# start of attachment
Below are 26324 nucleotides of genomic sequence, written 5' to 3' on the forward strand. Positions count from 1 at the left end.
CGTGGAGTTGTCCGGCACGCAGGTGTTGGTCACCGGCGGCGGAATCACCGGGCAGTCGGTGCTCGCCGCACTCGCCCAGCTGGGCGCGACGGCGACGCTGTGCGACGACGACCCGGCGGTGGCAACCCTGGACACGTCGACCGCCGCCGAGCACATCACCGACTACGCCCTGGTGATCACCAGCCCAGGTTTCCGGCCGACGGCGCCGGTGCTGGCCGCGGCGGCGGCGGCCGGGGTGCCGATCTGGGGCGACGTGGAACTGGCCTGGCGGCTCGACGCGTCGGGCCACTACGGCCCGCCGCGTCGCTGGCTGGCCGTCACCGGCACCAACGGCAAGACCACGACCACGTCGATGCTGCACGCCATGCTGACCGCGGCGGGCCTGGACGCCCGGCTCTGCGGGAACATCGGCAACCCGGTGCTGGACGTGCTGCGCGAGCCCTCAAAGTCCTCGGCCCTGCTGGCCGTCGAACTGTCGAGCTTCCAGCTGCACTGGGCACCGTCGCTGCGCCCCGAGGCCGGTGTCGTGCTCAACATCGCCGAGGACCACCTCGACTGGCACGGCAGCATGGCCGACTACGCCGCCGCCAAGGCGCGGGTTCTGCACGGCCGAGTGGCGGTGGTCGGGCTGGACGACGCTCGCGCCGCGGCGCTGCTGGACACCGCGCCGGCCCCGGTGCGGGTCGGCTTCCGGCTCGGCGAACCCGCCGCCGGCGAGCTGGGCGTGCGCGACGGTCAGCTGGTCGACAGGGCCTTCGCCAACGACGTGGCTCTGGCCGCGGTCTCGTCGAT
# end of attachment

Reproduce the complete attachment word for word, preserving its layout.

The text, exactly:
Below are 26324 nucleotides of genomic sequence, written 5' to 3' on the forward strand. Positions count from 1 at the left end.
CGTGGAGTTGTCCGGCACGCAGGTGTTGGTCACCGGCGGCGGAATCACCGGGCAGTCGGTGCTCGCCGCACTCGCCCAGCTGGGCGCGACGGCGACGCTGTGCGACGACGACCCGGCGGTGGCAACCCTGGACACGTCGACCGCCGCCGAGCACATCACCGACTACGCCCTGGTGATCACCAGCCCAGGTTTCCGGCCGACGGCGCCGGTGCTGGCCGCGGCGGCGGCGGCCGGGGTGCCGATCTGGGGCGACGTGGAACTGGCCTGGCGGCTCGACGCGTCGGGCCACTACGGCCCGCCGCGTCGCTGGCTGGCCGTCACCGGCACCAACGGCAAGACCACGACCACGTCGATGCTGCACGCCATGCTGACCGCGGCGGGCCTGGACGCCCGGCTCTGCGGGAACATCGGCAACCCGGTGCTGGACGTGCTGCGCGAGCCCTCAAAGTCCTCGGCCCTGCTGGCCGTCGAACTGTCGAGCTTCCAGCTGCACTGGGCACCGTCGCTGCGCCCCGAGGCCGGTGTCGTGCTCAACATCGCCGAGGACCACCTCGACTGGCACGGCAGCATGGCCGACTACGCCGCCGCCAAGGCGCGGGTTCTGCACGGCCGAGTGGCGGTGGTCGGGCTGGACGACGCTCGCGCCGCGGCGCTGCTGGACACCGCGCCGGCCCCGGTGCGGGTCGGCTTCCGGCTCGGCGAACCCGCCGCCGGCGAGCTGGGCGTGCGCGACGGTCAGCTGGTCGACAGGGCCTTCGCCAACGACGTGGCTCTGGCCGCGGTCTCGTCGAT